650 um spacing, cjm29 email. I have a Spellman PCM50P50X2572, which I assume is an OEM supply. It works fine with pins jumpered 1-15, 2-8,3-11. I have a two questions about it: 1. The nameplate rating is 1 mA at 50 kV while the general PCM series would be about 2.5 mA. Is this simply how it's set or is there an internal current limit adjustment, or is it just whimpier than the standard PCM supply. Assuming it requires a jumper or resistor to convert to the full 2.5 mA, I would appreciate instructions. I could start tracing the pot circuit but would much prefer not to have to! :) 2. The interlock appears to be permanently enabled so that pins 5-6 don't do anything - the interlock relay comes on when power is applied. Can this be restored to normal PCM behavior? Thank you very much! (I sent a similar email a few days ago with no reply. Please, please, at least acknowledge this request even if you cannot help.) Samuel M. Goldwasser, Ph.D., Research Consultant sam@ece.drexel.edu Alternate email: sam+nm1@seas.upenn.edu Coherent mirrors moved to cohrmirrors. Varo stuff moved to Misc/Varonotes Spiricon stuff moved to spiricon Wavelength PD1 Si Resp ---------------------------------- 808 nm 1.38 1.27 670 nm 1.08 1.03 633 nm 1.00 1.00 612 nm 0.91 0.94 604 nm 0.88 0.92 594 nm 0.84 0.89 543 nm 0.67 0.77 532 nm 0.61 0.73 514 nm 0.51 0.66 488 nm 0.38 0.52 To enter hyperlinked auction number into spreadsheet: Copy eBay auction URL from browser (right click, copy) Paste it to the desired cell (right click, paste) Double click cell and then click on any other cell to make the original one have an active hyperlink. Right click on this cell and without picking any option go to edit box (up top of Excell). Edit URL in edit box so only auction number is present. Hit Enter. Then clicking on auction number will take you to auction. 1 +15 VDC 2 Power GND 3 ~MEAS 4 MEAS Return 5 MEAS 6 NC 7 ~REF 8 REF Return 9 REF #1: Lifted solder pad. #2: Corrosion. #3: Optics fell off. #4: Bad threads on battery cap. #5: OK. 220 #36 220 #52? 200 #72 200 #95 220 #51 200 #48C #67H 20-2366FR 10-3026 Hi: So, you're running the computers now as well??? Congratulations! :) I had asked Jeremy to look into three things about 2 months ago. I even called twice. Now I understand perhaps why nothing was done. So, do I ask you or is there someone else there now or someone who will be hired I should just wait for? These relate to continuing support of the repairfaq Web site: 1. Please arrange for mbox-style email to my account on ece.drexel.edu (sam@ece.drexel.edu) so I can either receive it there or .forward. MBOX can be in ~/Mail if that's easier. I would like to be able to log in to my normal unix account and read or forward mail. 2. Please create/restore the account for Filip Gieszczykiewicz (was filip@cbis.ece.drexel.edu). This should be on repairfaq.ece.drexel.edu with group privilages to reparifaq files. If you need approval from Prof. Herczfeld, I can see about that. 3. Is there an Emacs on the server that has repairfaq? I had tried copying a version from somewhere else but never got it to work quite right and read the .emacs init file properly. If you need Prof. Herczfeld's blessing, I can ask him, though I haven't to this point since these are basically ongoing issues, not anything new. And, I can even call you on the (gasp!) phone. No hurry, I've waited this long, but geologic time might become annoying. ;-) Thanks so much!!! --- sam Speed of light: 299,792,458 m/s I'd check, 1 lamp for degradation, 2. pump cavity reflectance 3. qswitch timing. 4. risely prisms. half moon suggests alignment or qswitch. Since it worked, since it blew holes in things, and since I dont own a joule meter, I never gave it much of a teardown. I mainly suspect they never replaced the lamp after .5 million shots. sTEVE NIST atomic spectra Ne I 6329.9145 I should add that depending on how your reception is now, it may not be a smooth transition. DTV is a lot more fussy about signal quality. While distance from the transmitter, multipath, and interference will just result in snow or ghosting in the picture and usually no degradation of audio with analog TV, with DTV, the picture may breakup, freeze, or disappear entirely. And the sound will drop out at the same time. While there is a "signal level" function built into the DTV tuners and converter boxes, this is not instantaneous or true real-time display and also is not a particularly reliable indication of actual reception performance under many conditions. DTV may all be a grand conspiracy to get people to sign up for cable, fiber, or satellite! :) The makers of DTVs as well as Consumer Reports seem to expect everyoneto be on a wired feed, so DTV tuner performance appears not to be a high priority in the design and almost never addressed in ratings. DTV Boondoggle: Comments on "TV goes digital, stays a wasteland": ---------------------------------------------------------------- We've been told that DTV will be the best thing since sliced bread. But, not only will there be the same old mediocre (or worse) shows. For millions, the conversion will be a major hassle and/or major expense. With a wired connection like broadband cable or fiber-optic, there is little doubt that the picture and sound can be stunning - at a price. For those who have such a setup, there will be no need to do anything. The signal over the wired connection will remain the same, though service providers will no doubt be touting "digital and high definition", some of which will come at a higher monthly price (not counting the possible need at that point to buy a new TV). But not everyone's priority is to have crystal clear HD video on a 100 inch screen along with multichannel theater-quality gut wobbling audio. There is an entire class of people who have been perfectly content with analog TV and all its shortcomings. Namely, those who do not have a wired connection but have one or more TVs using their built-in antennas without requiring an outdoor antenna. These are often the poor or elderly but often include those who would simply like to watch the 6 PM News and consider content more important than crystal clear HD resolution where every hair follicle on the overpaid anchor-persons stands out in stark detail. With broadcast analog TV, the quality may only be so-so and may include ghosts, fluttering, and snow, but even a very weak channel is viewable. And the sound is generally quite acceptable almost no matter how poor the reception. With DTV, the picture and sound are either there or they are not. Even in an area with a strong signal, reflections from nearby structures, wind, and even air traffic can reek havoc with DTV reception resulting is video freezing and audio dropping out. These might be considered an order of magnitude worse than a bit of ghosting. With analog TV, fiddling with the antenna might help. Since the TV's response to such fiddling is totally instantaneous with analog reception, it is simple and painless to adjust for the best picture. With DTV, the TV or converter box's brain has to figure out what the signal is like and then display the signal strength. So, the response to adjusting the antenna is delayed by a second or more, and the display isn't always accurate or reliable in any case, and may show good signal strength even when the reception is not reliable. This will affect those not techno-savvy particularly hard and especially the elderly who do not have someone on-hand to help out. Some of these issues may be a result of the DTV standard and some may improve as technology advances, but come next February, millions of people will find their lives more complicated and/or expensive due to the switch-over. For those who have gotten used to dealing with a single remote control, they will now have to use one for the TV and one for the converter box, in addition to fiddling with the antenna. In addition: * Portable TVs or in-vehicle TVs and similar devices will have even worse problems. The idea of a small screen portable DTV may be an oxymoron. * TV radios - convenient for listening to TV sound without the picture will no longer function and as with portable DTV, will likely not have a practical replacement. * And of course those spare TVs you had in the spare bedroom or basement. They're require eiter a wired connection or converter box as well. In some sense, DTV is a big step backwards. While so much else is going wireless, for many, reliable TV reception after February 17, 2009 may only be possible through a wire. Andy's HD DVD diode.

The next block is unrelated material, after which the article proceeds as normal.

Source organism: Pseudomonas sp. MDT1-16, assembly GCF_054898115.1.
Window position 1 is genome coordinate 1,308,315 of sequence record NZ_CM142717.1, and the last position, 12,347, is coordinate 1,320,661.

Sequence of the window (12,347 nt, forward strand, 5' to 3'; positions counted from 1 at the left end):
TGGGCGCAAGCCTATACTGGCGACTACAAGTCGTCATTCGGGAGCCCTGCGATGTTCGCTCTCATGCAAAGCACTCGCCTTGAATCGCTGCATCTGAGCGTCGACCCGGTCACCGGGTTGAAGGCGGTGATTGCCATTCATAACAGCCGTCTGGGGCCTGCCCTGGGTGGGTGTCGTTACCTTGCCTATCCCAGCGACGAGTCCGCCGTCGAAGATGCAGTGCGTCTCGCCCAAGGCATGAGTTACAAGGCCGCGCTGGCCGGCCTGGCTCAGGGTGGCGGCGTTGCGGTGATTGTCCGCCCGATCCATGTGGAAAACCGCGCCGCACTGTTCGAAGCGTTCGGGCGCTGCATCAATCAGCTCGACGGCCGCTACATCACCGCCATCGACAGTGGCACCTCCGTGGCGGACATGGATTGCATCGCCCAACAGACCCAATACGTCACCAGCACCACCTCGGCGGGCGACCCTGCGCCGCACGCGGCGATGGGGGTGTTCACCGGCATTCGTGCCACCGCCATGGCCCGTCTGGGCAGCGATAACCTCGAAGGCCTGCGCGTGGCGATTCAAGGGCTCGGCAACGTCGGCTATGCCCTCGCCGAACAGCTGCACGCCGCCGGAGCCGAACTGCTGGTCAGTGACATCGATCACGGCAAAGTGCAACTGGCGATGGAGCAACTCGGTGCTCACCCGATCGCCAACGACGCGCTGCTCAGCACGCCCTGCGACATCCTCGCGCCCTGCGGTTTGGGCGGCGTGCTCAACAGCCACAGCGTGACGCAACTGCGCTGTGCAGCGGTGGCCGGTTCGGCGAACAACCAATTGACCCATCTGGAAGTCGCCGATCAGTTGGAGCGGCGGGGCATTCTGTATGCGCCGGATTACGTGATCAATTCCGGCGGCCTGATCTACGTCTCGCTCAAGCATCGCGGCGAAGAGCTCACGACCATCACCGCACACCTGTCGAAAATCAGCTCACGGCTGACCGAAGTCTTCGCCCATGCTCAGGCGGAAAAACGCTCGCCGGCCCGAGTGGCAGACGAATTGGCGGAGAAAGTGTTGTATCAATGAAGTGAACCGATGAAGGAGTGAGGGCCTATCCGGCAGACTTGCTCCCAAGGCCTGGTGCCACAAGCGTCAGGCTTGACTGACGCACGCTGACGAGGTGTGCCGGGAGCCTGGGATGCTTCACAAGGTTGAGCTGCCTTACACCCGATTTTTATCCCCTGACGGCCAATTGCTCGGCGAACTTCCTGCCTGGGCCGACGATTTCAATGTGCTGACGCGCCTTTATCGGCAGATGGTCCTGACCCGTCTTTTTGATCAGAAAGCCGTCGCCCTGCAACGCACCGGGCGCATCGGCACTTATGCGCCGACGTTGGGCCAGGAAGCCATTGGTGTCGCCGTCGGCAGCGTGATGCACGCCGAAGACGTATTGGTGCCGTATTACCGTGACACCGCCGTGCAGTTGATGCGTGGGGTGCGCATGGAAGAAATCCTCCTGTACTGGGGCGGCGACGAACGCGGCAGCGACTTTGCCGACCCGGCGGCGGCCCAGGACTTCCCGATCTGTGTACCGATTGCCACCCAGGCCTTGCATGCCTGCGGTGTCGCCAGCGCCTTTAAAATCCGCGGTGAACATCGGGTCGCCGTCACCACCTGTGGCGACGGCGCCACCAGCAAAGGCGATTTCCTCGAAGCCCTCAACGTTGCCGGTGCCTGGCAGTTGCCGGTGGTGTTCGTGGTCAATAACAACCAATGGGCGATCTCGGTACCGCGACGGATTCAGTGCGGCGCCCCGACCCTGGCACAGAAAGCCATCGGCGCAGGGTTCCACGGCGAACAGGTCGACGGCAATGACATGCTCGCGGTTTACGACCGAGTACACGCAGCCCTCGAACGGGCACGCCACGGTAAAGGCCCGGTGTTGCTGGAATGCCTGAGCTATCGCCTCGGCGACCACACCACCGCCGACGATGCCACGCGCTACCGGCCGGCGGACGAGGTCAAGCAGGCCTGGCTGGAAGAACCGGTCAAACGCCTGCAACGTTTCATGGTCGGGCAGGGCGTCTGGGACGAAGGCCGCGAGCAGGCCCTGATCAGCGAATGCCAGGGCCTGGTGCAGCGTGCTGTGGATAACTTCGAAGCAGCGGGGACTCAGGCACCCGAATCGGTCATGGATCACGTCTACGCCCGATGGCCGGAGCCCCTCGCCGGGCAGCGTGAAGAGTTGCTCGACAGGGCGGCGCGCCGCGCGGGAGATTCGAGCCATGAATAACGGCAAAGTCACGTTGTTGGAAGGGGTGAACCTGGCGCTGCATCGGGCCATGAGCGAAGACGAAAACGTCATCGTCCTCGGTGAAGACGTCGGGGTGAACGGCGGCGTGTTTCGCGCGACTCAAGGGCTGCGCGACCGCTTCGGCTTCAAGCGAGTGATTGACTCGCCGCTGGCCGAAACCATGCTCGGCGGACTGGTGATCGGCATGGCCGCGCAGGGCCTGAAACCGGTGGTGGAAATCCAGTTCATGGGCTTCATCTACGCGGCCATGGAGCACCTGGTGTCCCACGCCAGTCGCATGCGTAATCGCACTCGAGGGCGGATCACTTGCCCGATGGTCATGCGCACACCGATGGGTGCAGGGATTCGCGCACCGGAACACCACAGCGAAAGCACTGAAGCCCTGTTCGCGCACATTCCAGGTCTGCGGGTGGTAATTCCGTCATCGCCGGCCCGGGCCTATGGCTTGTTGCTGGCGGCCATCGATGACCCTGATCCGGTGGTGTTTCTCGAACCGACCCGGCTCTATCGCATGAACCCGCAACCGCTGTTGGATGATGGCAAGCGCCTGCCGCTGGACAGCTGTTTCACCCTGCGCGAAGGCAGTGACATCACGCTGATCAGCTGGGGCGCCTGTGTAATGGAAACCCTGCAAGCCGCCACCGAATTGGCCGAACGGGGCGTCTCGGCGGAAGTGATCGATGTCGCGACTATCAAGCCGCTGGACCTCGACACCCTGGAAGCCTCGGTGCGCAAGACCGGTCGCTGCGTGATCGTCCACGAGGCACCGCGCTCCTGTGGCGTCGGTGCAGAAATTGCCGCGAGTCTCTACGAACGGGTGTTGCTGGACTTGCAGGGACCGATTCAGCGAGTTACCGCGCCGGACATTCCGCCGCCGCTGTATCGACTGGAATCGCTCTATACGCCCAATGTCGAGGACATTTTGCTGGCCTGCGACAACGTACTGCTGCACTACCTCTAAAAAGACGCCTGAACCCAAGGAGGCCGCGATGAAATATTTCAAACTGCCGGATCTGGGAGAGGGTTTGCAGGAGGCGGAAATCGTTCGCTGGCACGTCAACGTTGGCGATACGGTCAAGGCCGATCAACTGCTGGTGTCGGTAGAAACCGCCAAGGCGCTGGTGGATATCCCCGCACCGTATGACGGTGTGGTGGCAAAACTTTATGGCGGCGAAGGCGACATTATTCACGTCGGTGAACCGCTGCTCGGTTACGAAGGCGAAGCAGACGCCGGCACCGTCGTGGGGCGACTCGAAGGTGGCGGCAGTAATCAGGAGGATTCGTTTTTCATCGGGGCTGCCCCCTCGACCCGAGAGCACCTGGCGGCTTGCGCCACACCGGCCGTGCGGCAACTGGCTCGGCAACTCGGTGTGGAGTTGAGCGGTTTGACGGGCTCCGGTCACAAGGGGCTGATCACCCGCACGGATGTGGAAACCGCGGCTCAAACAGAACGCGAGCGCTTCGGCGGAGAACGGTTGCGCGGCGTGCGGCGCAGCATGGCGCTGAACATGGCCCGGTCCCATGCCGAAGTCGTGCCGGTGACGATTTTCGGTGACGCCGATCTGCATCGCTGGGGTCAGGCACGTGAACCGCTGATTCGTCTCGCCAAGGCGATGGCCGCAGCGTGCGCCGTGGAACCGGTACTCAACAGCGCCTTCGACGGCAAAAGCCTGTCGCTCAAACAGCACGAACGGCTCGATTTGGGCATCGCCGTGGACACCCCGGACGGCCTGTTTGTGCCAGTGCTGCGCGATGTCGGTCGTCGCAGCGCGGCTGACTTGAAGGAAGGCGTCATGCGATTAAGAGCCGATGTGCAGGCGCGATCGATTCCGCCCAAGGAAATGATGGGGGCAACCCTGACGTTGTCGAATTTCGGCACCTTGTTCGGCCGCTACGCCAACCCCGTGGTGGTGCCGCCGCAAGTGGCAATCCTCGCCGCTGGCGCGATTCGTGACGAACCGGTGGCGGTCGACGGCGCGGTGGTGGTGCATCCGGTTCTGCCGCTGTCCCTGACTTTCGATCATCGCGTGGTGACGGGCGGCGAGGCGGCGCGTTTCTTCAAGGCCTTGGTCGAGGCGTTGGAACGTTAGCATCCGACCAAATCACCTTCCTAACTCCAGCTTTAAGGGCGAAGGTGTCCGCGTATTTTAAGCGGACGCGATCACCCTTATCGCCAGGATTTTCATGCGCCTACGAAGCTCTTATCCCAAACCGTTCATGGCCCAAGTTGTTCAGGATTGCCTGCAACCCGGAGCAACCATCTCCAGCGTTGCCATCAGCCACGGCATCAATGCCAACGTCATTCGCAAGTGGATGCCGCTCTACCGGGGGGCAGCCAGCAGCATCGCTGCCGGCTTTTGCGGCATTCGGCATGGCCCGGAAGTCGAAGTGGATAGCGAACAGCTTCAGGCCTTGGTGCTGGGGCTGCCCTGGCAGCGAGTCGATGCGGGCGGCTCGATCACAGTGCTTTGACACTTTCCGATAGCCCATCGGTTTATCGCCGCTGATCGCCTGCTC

Tests of the violet laser diode show it capable of at least 75 mW before dying with at least some capable of 180 mW or more. Yikes! However, others will die at around 90 to 100 mW, and one sample I tested for hours showed steady degradation in output power when run with a constant current initially producing 75 mW. That 180 mW diode didn't seem to degrade significantly even at 180 mW though. 9101150134711501748542 relay 1Z14VW740398340254 SFPI drivers Mark-Tech SP-117A SP-117C CO-200 Synchrolase HP-5517/5501B HP-5501A LFS-200 LFS-220 SG-SL1 Zygo 7701A/B